Changes in UK Immigration Rules due to COVID-19 and generally
The following changes have been made to the immigration rules due to the unprecedented crises the world finds its self: However, these are other changes and do not overlap the changes that were dealt with in a recent article on Coronavirus v immigration rules.
Tier 4 visa holders
A student can start their course of studies before the Tier4 visa application has been decided by the Home Office, if all other matters are in place, such as a Tier 4 sponsor, the CAS, (confirmation of acceptance of studies), the submission of the application before the expiry of the visa, and the course is the same course as on the CAS.
Tier 2 or Tier 5 visas
Anyone waiting for a decision under Tier 2 or 5 can start work before the decision is made, again if all matters as at the date of the submission of the application are in place.
Time limit on working hours removed
There is no longer a restriction on the number of hours a Tier 4 student can work in term time.
Statement of changes in immigration rules presented to Parliament on 14th May 2020
Some changes are being made to the Immigration rules, regarding the EU Settlement Scheme, contained in Appendix EU, and the EU settled status family permits and travel permits included in Appendix EU.
The main changes are to bring family members of the people in Northern Ireland whether they hold Irish or British passports, within the scope of the EU settlement scheme, and the EU family and travel permit.
The Above means that family members of those citizens of Northern Ireland can bring themselves in Northern Ireland under the EU settlement scheme, in the same way as family members of Irish citizens in the UK can have recourse to the EU Settlement Scheme here.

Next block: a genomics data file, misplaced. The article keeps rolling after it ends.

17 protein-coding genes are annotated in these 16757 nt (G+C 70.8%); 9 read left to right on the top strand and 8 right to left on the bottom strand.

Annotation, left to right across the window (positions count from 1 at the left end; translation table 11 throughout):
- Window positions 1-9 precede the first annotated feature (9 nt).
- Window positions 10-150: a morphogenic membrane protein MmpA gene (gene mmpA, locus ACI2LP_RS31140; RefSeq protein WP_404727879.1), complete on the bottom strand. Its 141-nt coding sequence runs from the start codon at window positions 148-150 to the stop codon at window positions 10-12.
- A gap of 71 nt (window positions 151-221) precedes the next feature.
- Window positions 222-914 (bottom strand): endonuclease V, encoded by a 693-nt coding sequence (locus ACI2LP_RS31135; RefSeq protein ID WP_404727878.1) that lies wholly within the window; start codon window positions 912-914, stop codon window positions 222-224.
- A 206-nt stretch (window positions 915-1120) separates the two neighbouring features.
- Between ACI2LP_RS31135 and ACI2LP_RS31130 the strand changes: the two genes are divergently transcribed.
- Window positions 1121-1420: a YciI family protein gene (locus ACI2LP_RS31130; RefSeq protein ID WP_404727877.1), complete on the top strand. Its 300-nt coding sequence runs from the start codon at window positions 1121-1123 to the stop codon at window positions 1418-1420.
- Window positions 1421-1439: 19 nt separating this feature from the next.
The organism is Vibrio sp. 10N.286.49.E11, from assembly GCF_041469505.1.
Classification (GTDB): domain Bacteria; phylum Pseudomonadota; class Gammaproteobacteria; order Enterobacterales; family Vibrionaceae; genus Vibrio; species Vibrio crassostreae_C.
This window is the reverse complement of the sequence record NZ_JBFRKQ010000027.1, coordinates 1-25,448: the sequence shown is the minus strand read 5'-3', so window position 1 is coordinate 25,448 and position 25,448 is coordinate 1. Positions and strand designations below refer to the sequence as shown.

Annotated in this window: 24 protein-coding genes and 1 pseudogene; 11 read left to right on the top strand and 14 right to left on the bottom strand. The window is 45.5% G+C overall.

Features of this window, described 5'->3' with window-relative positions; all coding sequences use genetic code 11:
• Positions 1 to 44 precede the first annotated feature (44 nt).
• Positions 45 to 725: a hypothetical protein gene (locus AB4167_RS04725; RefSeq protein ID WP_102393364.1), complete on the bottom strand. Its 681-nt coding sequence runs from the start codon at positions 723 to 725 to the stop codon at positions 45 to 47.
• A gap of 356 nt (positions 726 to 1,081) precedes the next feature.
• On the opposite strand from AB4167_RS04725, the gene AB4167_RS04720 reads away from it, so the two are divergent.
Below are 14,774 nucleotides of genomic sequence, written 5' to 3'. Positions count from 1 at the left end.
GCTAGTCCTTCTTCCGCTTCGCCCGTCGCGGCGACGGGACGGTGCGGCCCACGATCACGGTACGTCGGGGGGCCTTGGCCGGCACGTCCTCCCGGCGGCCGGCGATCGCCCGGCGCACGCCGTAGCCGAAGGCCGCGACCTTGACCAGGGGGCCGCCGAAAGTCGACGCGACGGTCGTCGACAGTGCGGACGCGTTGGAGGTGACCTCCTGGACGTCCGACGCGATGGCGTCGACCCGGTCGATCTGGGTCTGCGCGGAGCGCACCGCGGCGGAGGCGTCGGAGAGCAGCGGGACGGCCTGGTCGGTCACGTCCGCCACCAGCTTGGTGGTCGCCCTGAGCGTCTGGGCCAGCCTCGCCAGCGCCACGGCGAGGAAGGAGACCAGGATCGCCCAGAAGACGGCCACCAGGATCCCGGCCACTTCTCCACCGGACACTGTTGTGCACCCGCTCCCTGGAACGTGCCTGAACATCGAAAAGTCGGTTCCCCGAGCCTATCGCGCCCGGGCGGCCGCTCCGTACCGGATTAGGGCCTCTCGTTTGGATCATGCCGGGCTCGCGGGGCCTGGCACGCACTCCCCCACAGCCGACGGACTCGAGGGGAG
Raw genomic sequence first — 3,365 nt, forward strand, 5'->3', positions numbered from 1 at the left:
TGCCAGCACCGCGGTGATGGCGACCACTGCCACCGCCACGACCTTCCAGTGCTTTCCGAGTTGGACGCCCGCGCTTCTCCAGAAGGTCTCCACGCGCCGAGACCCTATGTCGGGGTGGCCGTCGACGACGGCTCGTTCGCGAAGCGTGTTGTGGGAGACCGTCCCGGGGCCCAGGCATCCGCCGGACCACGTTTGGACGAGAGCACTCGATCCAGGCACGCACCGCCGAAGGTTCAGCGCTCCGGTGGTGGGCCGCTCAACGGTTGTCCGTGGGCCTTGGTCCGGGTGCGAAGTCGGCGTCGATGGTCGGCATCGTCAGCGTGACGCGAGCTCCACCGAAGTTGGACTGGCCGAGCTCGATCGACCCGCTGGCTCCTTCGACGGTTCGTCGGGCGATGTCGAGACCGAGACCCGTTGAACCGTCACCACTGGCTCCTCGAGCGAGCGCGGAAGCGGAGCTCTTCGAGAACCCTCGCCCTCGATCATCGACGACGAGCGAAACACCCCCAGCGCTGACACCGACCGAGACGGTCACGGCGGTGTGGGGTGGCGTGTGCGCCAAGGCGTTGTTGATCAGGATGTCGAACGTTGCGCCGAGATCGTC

Changes to the start-up and innovator categories
Applicants must be founders of their business and must be relying on their own business plans. If an innovator wants to start the business before a decision is reached, he can if he is one of its founders.
The Global talent Visa
This visa for talented and promising individuals in the field of science and digital technology, arts and culture, being leaders in their field, or showing the potential to become such leaders, requires letters of recommendation to be restricted to 3 sides of A4, excluding the credentials of the recommender. This is a minor change. Those applicants involved in fashion design rather than the broader industry in the arts stand a better chance of having their visas approved.
Sole representatives of an overseas business visa
If the Home Office consider there is no genuine intention to establish a business in this country, the visa application will be refused. However there is nothing new here, as this was always thought to be the case by lawyers advising clients, as indeed was the current requirement that the business must be active and trading, and the principal place of the business must be outside the UK.
There were a string of Tribunal and higher court decisions which for years had made it clear that the applicant must comply with the above requirements.
Majority owners of a foreign business who come to the UK as dependent spouses fronting their spouse/partner as the sole representative will not be permitted to enter. This will prevent owners from circumventing the rules intended to prevent them from relocating their business to the UK under this route.
There have been a string of cases in the past to the effect that the substratum of the business in a sole representative application, must remain outside the UK, and the sole representative must not be a majority shareholder of the overseas company, so the new statement of changes bring together under the rules what was already well known under various Tribunal, and the higher court decided cases.
Family life Applications
There are cosmetic changes to include the purpose of a fiancée visa being a prelude to marriage, and that someone convicted of an offence and sentenced to between 12 months and 4 years would only be able to obtain leave under the 10-year route. Again these are matters that lawyers have for years been advising clients on, so what is now proposed to be included in the new rules, is nothing new.